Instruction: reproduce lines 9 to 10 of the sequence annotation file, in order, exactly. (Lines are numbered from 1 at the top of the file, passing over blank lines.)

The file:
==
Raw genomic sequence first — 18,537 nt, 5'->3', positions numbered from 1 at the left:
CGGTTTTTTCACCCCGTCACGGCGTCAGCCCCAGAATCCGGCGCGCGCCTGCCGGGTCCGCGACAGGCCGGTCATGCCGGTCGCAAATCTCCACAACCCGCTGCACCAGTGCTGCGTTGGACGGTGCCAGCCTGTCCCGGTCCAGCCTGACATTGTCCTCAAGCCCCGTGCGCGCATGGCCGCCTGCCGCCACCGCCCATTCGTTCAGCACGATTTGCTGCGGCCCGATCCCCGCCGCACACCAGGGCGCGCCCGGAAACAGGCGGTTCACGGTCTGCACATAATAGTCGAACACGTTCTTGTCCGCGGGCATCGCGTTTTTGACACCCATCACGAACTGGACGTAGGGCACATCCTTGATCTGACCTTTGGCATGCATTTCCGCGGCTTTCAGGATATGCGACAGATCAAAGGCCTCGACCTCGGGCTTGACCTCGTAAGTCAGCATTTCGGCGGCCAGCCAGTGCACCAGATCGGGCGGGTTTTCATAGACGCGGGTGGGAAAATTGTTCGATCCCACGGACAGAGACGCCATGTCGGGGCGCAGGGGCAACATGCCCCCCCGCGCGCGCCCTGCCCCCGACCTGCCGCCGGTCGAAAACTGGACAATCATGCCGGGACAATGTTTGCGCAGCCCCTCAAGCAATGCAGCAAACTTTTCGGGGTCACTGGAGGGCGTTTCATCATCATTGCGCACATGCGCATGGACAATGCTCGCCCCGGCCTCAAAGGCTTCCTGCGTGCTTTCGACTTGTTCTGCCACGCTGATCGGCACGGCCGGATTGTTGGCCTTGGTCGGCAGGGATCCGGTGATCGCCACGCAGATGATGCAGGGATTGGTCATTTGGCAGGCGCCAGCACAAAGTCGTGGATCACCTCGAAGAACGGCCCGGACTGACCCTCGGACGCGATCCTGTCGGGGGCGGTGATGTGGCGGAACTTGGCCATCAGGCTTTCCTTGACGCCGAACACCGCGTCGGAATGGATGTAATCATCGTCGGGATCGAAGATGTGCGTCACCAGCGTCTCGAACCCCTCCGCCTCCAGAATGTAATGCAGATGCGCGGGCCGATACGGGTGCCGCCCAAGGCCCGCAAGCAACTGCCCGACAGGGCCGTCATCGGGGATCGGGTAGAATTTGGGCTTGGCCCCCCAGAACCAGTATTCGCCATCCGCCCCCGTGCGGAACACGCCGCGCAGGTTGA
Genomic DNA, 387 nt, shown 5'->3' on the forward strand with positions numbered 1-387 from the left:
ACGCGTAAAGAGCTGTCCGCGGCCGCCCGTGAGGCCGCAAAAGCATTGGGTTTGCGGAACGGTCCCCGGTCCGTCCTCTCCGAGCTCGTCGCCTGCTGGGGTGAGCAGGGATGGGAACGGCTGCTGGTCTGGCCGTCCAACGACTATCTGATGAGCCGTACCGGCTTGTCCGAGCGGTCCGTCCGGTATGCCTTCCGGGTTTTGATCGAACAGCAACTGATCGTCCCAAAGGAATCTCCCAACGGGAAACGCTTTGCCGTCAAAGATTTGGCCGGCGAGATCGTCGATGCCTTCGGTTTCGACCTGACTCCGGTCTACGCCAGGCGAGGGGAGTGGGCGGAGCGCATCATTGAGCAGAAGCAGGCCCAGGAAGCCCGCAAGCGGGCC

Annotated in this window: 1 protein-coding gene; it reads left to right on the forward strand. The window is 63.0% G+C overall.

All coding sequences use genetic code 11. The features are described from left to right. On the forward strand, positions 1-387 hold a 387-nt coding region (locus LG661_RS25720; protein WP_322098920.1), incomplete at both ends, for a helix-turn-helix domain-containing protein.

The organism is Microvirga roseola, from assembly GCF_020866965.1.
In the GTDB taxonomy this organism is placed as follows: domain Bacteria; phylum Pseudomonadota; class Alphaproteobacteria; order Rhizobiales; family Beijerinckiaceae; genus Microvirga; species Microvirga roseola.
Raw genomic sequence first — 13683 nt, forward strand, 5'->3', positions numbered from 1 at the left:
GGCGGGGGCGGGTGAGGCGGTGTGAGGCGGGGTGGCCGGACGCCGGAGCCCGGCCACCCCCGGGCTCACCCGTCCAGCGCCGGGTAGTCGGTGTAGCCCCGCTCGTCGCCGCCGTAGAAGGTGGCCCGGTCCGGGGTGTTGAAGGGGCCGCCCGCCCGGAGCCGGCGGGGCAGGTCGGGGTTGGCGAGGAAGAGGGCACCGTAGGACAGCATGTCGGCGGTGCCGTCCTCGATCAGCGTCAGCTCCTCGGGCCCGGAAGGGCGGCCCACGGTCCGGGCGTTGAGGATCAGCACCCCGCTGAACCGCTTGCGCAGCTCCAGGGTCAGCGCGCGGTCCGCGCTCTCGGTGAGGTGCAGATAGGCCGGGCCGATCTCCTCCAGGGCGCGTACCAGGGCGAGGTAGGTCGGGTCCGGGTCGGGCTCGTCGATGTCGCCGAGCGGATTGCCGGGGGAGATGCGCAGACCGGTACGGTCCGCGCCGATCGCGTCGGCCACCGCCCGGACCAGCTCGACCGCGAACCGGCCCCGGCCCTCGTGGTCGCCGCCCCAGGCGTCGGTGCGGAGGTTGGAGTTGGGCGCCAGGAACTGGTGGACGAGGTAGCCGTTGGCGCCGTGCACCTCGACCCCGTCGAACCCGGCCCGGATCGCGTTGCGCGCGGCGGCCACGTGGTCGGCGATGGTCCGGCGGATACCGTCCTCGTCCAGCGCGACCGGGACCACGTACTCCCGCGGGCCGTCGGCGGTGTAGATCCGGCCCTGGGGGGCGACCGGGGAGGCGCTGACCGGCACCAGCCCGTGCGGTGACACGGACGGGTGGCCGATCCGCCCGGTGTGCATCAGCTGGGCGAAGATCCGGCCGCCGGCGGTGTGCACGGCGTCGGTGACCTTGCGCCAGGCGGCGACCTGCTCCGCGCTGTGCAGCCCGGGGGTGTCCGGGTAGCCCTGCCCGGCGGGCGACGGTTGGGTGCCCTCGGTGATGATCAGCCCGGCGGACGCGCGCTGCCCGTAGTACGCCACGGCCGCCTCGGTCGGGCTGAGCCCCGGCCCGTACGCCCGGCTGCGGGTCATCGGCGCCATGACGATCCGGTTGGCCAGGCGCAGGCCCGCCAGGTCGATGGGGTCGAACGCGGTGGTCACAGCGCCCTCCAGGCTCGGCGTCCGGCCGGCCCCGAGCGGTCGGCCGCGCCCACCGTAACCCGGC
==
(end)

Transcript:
Raw genomic sequence first — 13683 nt, forward strand, 5'->3', positions numbered from 1 at the left:
GGCGGGGGCGGGTGAGGCGGTGTGAGGCGGGGTGGCCGGACGCCGGAGCCCGGCCACCCCCGGGCTCACCCGTCCAGCGCCGGGTAGTCGGTGTAGCCCCGCTCGTCGCCGCCGTAGAAGGTGGCCCGGTCCGGGGTGTTGAAGGGGCCGCCCGCCCGGAGCCGGCGGGGCAGGTCGGGGTTGGCGAGGAAGAGGGCACCGTAGGACAGCATGTCGGCGGTGCCGTCCTCGATCAGCGTCAGCTCCTCGGGCCCGGAAGGGCGGCCCACGGTCCGGGCGTTGAGGATCAGCACCCCGCTGAACCGCTTGCGCAGCTCCAGGGTCAGCGCGCGGTCCGCGCTCTCGGTGAGGTGCAGATAGGCCGGGCCGATCTCCTCCAGGGCGCGTACCAGGGCGAGGTAGGTCGGGTCCGGGTCGGGCTCGTCGATGTCGCCGAGCGGATTGCCGGGGGAGATGCGCAGACCGGTACGGTCCGCGCCGATCGCGTCGGCCACCGCCCGGACCAGCTCGACCGCGAACCGGCCCCGGCCCTCGTGGTCGCCGCCCCAGGCGTCGGTGCGGAGGTTGGAGTTGGGCGCCAGGAACTGGTGGACGAGGTAGCCGTTGGCGCCGTGCACCTCGACCCCGTCGAACCCGGCCCGGATCGCGTTGCGCGCGGCGGCCACGTGGTCGGCGATGGTCCGGCGGATACCGTCCTCGTCCAGCGCGACCGGGACCACGTACTCCCGCGGGCCGTCGGCGGTGTAGATCCGGCCCTGGGGGGCGACCGGGGAGGCGCTGACCGGCACCAGCCCGTGCGGTGACACGGACGGGTGGCCGATCCGCCCGGTGTGCATCAGCTGGGCGAAGATCCGGCCGCCGGCGGTGTGCACGGCGTCGGTGACCTTGCGCCAGGCGGCGACCTGCTCCGCGCTGTGCAGCCCGGGGGTGTCCGGGTAGCCCTGCCCGGCGGGCGACGGTTGGGTGCCCTCGGTGATGATCAGCCCGGCGGACGCGCGCTGCCCGTAGTACGCCACGGCCGCCTCGGTCGGGCTGAGCCCCGGCCCGTACGCCCGGCTGCGGGTCATCGGCGCCATGACGATCCGGTTGGCCAGGCGCAGGCCCGCCAGGTCGATGGGGTCGAACGCGGTGGTCACAGCGCCCTCCAGGCTCGGCGTCCGGCCGGCCCCGAGCGGTCGGCCGCGCCCACCGTAACCCGGC